The key to understanding Labour’s strategy is to understand the “squeezed middle”. The Fabian Society did some important work shortly after the last election which identified this large group of voters – most of Middle Britain – who felt that they played by the rules, worked and contributed, did the right thing but got nothing in return. These voters hated the bankers getting their bonuses after nearly destroying the economy just as much as they resented dole cheats. This is where the attack on Miliband “lurching to the left” founders – we do not live in the 1970s. It is possible to say that some capitalism is bad without signing up for the IMG or the SWP. Voters know this – and are looking for a champion. Ed knows this – and will be their voice.

This is the key to the economic strategy which was set out this week by Ed Balls. The frame will be cost of living. The question will be an echo of Ronald Reagan’s famous jibe to Jimmy Carter – “do you feel better off today than you did when the coalition government was formed?” With a large helping of Clint Eastwood – “well, do ya?” The beauty of this question is that, even at the best of times, voters are ungrateful, never thanking you for what you have done for them. But these are not the best of times – living standards have fallen for 38 out of the last 39 months. And are set to continue falling up until the election and beyond. So the natural thrawn-ness of voters is allied to reality. And for all that Mr Cameron and Mr Osborne bluster that it would have been worse under Labour, they have two problems. One is that they have boasted loud and long about the need for austerity, the necessity of hard decisions. The thing is, in the end, if you cause the pain you get the blame. The other is that they are arguing an alternative reality that never materialised, and the actual always trumps the counterfactual.

This is the context for Labour’s pledge on energy prices – a practical thing that a government can actually do. Yet a modest one too. Mr Balls and Mr Miliband have no intention of alarming the lieges. They want to change the frame from economic management, where Labour are mistrusted, to cost of living, where the Tories are delivering the longest fall in living standards since the 19th century. But they do not want to give any ground on tax and spend. New spending will be strictly limited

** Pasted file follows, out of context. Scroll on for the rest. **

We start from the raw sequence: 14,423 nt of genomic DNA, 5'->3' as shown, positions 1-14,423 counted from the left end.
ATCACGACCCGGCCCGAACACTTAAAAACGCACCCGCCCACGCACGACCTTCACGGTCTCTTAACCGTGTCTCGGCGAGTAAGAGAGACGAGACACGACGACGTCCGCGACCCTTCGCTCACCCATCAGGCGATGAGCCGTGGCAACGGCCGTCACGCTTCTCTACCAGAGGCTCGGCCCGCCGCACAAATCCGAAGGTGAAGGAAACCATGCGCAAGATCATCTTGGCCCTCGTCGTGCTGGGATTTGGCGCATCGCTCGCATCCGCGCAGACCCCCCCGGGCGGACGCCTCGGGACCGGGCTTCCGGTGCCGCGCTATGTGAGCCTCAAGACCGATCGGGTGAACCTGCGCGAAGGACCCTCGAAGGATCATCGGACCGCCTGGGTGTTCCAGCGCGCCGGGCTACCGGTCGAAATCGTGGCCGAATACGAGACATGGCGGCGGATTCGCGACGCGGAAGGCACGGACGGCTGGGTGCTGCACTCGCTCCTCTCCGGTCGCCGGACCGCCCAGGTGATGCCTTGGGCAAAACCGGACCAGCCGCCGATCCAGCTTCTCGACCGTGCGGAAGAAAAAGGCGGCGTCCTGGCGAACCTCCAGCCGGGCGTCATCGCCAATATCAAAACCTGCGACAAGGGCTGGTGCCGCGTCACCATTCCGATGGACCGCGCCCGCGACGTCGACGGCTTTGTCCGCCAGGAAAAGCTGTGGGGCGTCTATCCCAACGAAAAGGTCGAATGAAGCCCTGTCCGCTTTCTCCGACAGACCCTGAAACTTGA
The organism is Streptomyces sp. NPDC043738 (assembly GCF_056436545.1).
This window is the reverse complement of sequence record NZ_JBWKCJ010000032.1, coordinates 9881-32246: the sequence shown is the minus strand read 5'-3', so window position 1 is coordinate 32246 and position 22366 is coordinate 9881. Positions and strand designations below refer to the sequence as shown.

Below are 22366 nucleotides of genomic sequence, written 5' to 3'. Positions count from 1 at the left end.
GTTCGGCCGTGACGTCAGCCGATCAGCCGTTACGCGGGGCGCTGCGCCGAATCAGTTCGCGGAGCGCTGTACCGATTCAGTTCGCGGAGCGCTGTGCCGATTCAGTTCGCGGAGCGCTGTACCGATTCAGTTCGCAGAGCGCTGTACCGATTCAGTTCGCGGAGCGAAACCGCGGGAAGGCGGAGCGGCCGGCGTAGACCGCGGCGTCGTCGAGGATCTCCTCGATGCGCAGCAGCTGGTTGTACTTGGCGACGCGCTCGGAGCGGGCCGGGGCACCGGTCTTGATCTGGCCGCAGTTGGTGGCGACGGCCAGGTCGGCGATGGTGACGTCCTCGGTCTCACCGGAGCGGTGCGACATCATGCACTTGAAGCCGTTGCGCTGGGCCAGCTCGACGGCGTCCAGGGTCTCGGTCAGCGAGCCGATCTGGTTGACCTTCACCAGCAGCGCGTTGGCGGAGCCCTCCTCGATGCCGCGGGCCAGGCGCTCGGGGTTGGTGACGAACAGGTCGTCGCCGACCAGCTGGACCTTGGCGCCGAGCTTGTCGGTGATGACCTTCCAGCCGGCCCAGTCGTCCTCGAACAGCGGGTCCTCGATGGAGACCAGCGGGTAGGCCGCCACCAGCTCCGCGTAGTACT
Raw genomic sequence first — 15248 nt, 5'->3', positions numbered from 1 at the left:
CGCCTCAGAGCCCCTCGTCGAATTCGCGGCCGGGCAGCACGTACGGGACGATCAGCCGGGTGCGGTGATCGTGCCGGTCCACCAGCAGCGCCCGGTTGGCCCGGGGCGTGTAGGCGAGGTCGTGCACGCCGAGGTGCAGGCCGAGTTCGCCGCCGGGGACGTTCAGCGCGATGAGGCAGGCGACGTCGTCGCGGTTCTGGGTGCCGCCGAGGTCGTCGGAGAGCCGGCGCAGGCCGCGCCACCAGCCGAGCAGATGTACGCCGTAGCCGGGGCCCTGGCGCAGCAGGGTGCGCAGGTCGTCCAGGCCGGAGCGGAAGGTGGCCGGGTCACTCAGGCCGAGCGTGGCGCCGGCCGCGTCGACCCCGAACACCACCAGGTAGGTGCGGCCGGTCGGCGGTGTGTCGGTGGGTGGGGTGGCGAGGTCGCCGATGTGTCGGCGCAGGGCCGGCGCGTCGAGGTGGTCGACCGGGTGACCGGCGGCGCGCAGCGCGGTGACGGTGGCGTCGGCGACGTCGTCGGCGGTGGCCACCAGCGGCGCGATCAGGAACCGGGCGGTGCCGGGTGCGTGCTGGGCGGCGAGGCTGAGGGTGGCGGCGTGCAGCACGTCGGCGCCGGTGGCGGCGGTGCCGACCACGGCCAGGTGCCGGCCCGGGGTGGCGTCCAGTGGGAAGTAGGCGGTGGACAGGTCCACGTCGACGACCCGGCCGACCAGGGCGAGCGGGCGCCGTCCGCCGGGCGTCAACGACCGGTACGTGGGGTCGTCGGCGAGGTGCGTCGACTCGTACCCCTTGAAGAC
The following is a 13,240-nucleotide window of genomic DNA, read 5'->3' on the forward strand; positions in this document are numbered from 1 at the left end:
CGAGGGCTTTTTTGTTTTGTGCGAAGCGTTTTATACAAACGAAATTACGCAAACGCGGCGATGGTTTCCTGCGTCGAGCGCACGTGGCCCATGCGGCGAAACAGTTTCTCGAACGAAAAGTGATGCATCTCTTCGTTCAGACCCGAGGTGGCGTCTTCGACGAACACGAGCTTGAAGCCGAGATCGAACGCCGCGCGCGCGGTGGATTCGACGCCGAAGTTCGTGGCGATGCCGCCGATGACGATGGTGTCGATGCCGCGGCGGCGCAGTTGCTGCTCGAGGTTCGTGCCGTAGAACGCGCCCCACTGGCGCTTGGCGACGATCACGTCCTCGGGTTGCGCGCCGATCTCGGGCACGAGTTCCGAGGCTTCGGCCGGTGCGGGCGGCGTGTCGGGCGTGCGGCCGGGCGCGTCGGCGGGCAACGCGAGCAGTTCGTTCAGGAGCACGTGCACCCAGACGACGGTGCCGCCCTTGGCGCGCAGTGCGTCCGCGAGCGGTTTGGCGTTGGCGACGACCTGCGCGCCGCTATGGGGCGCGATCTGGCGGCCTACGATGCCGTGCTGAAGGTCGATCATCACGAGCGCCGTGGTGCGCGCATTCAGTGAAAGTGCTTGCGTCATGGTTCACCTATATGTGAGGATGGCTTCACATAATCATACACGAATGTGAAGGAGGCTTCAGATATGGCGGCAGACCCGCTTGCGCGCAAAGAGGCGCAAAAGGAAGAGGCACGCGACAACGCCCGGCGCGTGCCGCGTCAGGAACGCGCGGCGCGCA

Mr Balls has moved very close to pledging to match the coalition’s spending plans with the promise that there would be no additional borrowing to support current spending. Though it is very careful wording indeed. Laying the groundwork for a vast boost to capital spending on infrastructure to jump-start the economy. HS2, the high speed rail link from London to Birmingham and beyond, is already being measured up. A nice stash of cash to switch straight to housebuilding. Miliband’s pledge to get back to Britain building 200,000 houses a year by 2020 is another populist appeal. For the working class it’s jobs and apprenticeships. For the aspirational it’s a way to afford getting on to the housing ladder. For the middle class it’s homes for their children.

But perhaps the most serious declaration of intent was when Ed Miliband confronted the biggest single challenge facing him. The view that he does not look like a prime minister. With self-deprecating humour he acknowledged the point. But then turned it on its head. What’s actually the most important thing he asked. To look like a prime minister? Or to act like one? It’s one thing to be strong, but how do you use that strength? Ed reminded people he stood up against Rupert Murdoch. That he held Britain back from a disastrous invasion of Syria. That he would save the NHS. He would be strong for the weak, not strong against them.

The battleground is clear. The polls consistently say – advantage Mr Miliband. It’s game on with a vengeance.